Safety concerns raised over Impossible Burger GMO fake meat ingredient

Soy leghemoglobin does not have a history of safe use in food

Impossible Foods, the US-based fake meat maker that uses genetically engineered ingredients, has already managed to steer its fake meat Impossible Burger products past regulators in several countries, most notably the US and Canada, though not without challenge.

And they have other countries in their sights, including Australia and New Zealand, where they hope to have a product on the market within the next two years.

26.07.2021 |

Next-Gen Herbicide Combinations

The next generation of herbicide formulations sold widely throughout the Heartland will include multiple active ingredients and will be paired with specially-bred GMO crops. Glyphosate-based herbicides are used on nearly all conventional GMO corn, soybean, and cotton seeds, in various combinations with the following herbicides:

Glufosinate herbicides (Bayer’s Liberty)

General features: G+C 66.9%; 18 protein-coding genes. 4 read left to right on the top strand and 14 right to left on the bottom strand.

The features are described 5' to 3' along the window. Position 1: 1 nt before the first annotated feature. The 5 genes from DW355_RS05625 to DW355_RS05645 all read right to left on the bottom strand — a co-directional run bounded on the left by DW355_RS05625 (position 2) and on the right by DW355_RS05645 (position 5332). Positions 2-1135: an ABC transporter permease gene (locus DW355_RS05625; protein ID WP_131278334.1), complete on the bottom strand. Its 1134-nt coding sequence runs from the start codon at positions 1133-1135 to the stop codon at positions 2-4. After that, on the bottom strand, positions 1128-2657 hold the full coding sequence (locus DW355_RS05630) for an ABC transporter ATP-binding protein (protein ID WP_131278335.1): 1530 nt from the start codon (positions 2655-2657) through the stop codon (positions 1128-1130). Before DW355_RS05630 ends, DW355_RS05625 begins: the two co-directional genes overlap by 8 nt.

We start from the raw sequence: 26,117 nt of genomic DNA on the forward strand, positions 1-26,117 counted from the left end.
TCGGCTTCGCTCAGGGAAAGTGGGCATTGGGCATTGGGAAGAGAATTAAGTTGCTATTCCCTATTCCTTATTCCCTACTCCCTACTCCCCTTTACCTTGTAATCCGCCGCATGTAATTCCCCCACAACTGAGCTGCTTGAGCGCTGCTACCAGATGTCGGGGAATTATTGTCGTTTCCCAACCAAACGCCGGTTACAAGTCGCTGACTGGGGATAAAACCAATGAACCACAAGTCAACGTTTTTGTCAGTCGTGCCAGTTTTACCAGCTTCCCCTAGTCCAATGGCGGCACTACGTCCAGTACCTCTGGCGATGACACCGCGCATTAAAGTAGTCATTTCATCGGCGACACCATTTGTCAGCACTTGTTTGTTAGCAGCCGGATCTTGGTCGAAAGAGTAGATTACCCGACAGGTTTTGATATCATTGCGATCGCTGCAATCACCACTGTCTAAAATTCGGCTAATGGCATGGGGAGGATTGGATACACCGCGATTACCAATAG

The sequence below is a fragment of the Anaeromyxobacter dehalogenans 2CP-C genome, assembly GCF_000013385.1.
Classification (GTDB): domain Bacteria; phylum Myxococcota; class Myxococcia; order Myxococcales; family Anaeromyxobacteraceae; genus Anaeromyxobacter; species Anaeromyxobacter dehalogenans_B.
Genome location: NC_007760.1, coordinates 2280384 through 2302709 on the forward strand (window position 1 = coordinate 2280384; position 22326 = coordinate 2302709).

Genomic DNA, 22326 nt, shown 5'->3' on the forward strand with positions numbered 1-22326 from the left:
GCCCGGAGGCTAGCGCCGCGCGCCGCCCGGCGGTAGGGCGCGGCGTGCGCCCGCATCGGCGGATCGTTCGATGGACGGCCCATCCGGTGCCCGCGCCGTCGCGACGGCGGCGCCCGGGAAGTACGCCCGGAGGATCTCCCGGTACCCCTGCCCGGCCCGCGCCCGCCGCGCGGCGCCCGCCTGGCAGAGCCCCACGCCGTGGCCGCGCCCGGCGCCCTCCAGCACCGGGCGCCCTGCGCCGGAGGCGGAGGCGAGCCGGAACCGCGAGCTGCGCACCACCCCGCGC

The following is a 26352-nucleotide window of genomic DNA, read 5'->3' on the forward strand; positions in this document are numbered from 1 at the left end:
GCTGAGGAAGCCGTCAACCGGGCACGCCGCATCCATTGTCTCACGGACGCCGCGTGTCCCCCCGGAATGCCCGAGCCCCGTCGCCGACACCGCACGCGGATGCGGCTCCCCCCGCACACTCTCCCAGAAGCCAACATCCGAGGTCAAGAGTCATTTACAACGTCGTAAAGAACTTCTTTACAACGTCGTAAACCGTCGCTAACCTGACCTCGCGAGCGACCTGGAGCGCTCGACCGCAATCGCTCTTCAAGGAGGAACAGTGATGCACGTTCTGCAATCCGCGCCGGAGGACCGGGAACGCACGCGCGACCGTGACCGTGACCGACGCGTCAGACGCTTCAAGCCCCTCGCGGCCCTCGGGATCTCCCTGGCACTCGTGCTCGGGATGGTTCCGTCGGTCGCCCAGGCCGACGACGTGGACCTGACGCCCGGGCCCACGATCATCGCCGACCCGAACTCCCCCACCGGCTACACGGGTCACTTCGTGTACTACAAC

Dicamba herbicides (Monsanto/Bayer’s Xtendimax, BASF’s Engenia, DuPoint’s FeXapan)

2,4-D herbicides such as Dow AgroSciences Enlist Duo and Corteva’s Frontline

23.07.2021 |

Hijacking food systems: technofix takeover at the FSS

The wrong kind of Food Systems Summit

Our latest communiqué looks at how the Food Systems Summit (FSS) planned for the fall of 2021 is not about changing food systems, but about spinning a story that props up and expands the industrial food chain at the expense of other food systems. The FSS’s proponents argue that the “food system” is broken, that population growth and climate change mean that we will not be able to feed everyone, and that only new technological developments can save us. But this is a story that has been carefully constructed by those who stand to profit from it – it is intended to enable the expansion of the corporate-controlled industrial form of food production.

21.07.2021 |

GMO purple tomato takes centre stage in deregulation push

New York Times Magazine publishes false and misleading statements in pro-GMO fairytale. Report: Claire Robinson and Jonathan Matthews

For those who wondered whatever happened to Cathie Martin's GM purple "anti-cancer" tomatoes that were hyped to the skies more than a decade ago, they're back – and taking centre stage in an article published in the New York Times Magazine, titled Learning to love GMOs and with the subhead, "Overblown fears have turned the public against genetically modified food. But the potential benefits have never been greater".